Health and Safety
A woodturning lathe can be a dangerous piece of workshop equipment in unskilled hands. With attention to the following basic guidelines and careful, methodical, and tidy workshop practice, the incidence of accidents can be drastically reduced. If in doubt about the safety of any procedure, please seek experienced, or better yet, qualified advice.
- Safe, effective use of a wood lathe requires study and knowledge of procedures for using this tool. Read and thoroughly understand the label warnings on the lathe and in the owner’s/operator’s manual.
- Always wear safety goggles or safety glasses that include side protectors and a full face shield when needed. Wood dust can be harmful to your respiratory system. Use a dust mask or helmet and proper ventilation (dust collection system) in dusty work conditions. Wear hearing protection during extended periods of operation.
- Tie back long hair, do not wear gloves, loose clothing, jewellery or any dangling objects that may catch in rotating parts or accessories.
- Check the owner/operator’s manual for proper speed recommendations. Use slower speeds for larger diameter or rough pieces and increased speed for smaller diameters and pieces that are balanced. If the lathe is shaking or vibrating, lower the speed. If the workpiece vibrates, always stop the machine to check the reason.
- Make certain that the belt guard or cover is in place. Check that all clamping devices (locks), such as on the tailstock and toolrest are tight.
- Rotate your workpiece by hand to make sure it clears the toolrest and bed before turning the lathe “on”. Be sure that the workpiece turns freely and is firmly mounted. It is always safest to turn the lathe “off” before adjusting the tool rest.
- Exercise caution when using stock with cracks, splits, checks, bark, knots, irregular shapes or protuberances.
- Hold turning tools securely on the toolrest and hold the tool in a controlled but comfortable manner. Always use a slower speed when starting until the workpiece is balanced. This helps avoid the possibility of an unbalanced piece jumping out of the lathe and striking the operator.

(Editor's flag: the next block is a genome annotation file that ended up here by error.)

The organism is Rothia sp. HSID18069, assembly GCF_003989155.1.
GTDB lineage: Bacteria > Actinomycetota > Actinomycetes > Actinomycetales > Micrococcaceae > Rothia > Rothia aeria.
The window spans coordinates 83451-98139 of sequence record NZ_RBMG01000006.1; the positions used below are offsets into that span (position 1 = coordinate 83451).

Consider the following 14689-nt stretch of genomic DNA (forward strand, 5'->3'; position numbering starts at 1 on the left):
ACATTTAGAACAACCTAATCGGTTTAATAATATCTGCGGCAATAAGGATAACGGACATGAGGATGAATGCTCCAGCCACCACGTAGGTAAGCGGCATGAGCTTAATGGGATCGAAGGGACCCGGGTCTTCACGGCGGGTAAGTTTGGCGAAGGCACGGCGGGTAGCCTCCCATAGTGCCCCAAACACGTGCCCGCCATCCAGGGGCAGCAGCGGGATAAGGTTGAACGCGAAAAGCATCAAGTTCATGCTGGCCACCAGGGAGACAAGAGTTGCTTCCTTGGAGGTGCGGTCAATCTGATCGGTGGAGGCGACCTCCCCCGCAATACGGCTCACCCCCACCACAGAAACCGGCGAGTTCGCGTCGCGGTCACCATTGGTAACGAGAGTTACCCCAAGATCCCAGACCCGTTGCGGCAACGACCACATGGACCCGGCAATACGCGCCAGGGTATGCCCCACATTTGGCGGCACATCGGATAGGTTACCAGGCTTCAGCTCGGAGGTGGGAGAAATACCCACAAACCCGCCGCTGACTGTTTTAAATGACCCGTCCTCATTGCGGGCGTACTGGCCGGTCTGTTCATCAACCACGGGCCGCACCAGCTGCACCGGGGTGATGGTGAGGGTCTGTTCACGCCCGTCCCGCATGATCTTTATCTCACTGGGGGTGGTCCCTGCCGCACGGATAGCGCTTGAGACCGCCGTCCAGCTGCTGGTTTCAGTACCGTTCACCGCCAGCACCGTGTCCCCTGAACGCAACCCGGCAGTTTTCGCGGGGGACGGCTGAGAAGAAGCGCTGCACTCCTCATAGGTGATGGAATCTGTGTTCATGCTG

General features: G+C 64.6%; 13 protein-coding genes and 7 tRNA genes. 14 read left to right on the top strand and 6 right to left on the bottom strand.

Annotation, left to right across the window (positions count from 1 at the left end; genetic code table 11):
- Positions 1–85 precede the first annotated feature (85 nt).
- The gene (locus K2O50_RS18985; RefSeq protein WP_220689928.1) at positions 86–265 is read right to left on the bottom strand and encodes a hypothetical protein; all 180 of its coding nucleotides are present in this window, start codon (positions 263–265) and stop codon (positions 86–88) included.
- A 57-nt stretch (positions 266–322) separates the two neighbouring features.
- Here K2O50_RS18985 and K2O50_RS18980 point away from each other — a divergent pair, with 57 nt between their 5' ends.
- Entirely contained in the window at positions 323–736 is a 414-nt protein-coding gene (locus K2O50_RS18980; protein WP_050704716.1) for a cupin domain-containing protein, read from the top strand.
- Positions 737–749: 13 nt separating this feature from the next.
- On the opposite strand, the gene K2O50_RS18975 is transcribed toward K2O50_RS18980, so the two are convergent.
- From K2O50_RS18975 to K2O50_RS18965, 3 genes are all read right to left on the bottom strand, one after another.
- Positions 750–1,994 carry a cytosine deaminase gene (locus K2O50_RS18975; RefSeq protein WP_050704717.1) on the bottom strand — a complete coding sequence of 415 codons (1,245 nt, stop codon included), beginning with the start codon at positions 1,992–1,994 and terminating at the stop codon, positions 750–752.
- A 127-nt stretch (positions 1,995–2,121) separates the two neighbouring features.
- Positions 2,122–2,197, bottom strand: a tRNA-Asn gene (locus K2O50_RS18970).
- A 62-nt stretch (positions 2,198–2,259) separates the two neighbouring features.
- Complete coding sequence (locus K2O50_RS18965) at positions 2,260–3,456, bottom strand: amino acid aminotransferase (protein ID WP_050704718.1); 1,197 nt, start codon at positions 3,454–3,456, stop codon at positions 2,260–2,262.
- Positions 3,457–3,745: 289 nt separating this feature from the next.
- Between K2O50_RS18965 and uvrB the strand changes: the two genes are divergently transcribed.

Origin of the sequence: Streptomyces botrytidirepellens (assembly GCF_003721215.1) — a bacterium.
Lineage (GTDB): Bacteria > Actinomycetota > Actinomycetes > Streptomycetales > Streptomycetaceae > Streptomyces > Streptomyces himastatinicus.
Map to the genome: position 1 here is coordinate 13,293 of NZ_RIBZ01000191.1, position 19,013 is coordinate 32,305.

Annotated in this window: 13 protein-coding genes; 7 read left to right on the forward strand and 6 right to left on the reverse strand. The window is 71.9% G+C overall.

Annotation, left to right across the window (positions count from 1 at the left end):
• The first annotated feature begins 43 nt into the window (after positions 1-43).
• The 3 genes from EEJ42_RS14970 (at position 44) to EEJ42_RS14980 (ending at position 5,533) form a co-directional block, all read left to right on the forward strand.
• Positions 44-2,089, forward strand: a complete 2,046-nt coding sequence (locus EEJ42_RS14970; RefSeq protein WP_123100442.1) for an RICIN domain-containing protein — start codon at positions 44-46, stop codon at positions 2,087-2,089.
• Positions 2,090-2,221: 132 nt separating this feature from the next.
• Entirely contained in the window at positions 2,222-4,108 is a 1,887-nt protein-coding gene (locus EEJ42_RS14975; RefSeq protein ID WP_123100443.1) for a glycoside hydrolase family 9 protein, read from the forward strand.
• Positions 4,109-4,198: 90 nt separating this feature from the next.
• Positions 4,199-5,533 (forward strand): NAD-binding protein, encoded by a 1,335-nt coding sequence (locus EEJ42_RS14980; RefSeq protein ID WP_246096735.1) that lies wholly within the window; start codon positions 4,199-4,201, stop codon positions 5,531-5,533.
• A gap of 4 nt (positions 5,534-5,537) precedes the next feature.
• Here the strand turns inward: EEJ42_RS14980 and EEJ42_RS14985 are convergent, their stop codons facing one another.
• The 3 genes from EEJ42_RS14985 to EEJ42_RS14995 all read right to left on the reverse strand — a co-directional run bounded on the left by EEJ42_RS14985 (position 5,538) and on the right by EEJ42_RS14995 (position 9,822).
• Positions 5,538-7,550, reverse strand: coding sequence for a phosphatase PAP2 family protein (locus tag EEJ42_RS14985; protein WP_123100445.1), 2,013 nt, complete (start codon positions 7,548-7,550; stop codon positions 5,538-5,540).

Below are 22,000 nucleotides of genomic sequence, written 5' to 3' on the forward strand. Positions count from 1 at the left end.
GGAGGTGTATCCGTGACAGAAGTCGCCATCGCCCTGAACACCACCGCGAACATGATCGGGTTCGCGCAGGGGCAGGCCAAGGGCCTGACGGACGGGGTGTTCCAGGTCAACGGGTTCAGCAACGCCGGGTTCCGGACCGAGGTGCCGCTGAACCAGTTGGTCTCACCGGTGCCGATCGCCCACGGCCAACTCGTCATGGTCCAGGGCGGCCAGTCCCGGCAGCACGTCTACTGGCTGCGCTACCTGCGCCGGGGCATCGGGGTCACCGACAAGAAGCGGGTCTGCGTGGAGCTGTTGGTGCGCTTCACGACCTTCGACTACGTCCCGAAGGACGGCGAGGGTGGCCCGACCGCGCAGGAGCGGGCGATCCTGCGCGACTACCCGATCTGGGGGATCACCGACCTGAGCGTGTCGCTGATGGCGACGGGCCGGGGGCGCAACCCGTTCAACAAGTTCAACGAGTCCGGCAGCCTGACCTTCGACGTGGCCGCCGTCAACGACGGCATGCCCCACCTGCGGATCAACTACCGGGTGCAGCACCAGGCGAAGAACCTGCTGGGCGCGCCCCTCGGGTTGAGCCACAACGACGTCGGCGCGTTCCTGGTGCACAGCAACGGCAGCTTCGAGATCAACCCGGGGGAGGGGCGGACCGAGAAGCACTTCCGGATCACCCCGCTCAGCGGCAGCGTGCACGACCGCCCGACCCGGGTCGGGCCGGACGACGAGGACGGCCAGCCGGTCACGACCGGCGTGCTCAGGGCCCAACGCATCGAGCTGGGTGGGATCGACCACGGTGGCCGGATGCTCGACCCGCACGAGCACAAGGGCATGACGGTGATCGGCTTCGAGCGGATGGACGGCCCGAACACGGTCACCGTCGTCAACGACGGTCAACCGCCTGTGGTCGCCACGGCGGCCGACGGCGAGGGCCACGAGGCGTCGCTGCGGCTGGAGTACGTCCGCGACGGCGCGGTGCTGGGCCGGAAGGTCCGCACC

- When running a lathe in reverse, it is possible for a chuck or faceplate to unscrew unless it is securely tightened on the lathe spindle with a locking machine screw.
- Know your capabilities and limits. An experienced woodturner may be capable of techniques and procedures not recommended for beginning turners.
- When using a faceplate, be certain the workpiece is solidly mounted. When turning between centres, be certain the workpiece is secure.
- Always remove the toolrest before sanding or polishing operations.
- Don’t overreach, keep proper footing and balance at all times.
- Keep lathe in good repair. Check for damaged parts, alignment, binding of moving parts and other conditions that may affect its operation.
- Keep tools sharp and clean for better and safer performance. Wear eye protection when sharpening. Don’t force a blunt tool. Don’t use a tool for a purpose not intended. Keep tools out of reach of children. Do not be tempted to use modified tools, such as converted files.
- Consider your work environment. Don’t use lathe in damp or wet locations. Do not use in presence of flammable liquids or gases. Keep work area well lit.
- Stay alert. Watch what you are doing, use common sense. Don’t operate tool when you are tired or under the influence of drugs or alcohol.
- Guard against electric shock. Inspect electric cables regularly for damage. Avoid the use of extension cables. The power outlet supplying the lathe should, for safety, be fitted with RCD protection.
- Remove chuck keys and adjusting spanners. Form a habit of checking for these before switching on the lathe.
- Never leave the lathe running unattended. Turn power off. Don’t leave the lathe until it comes to a complete stop.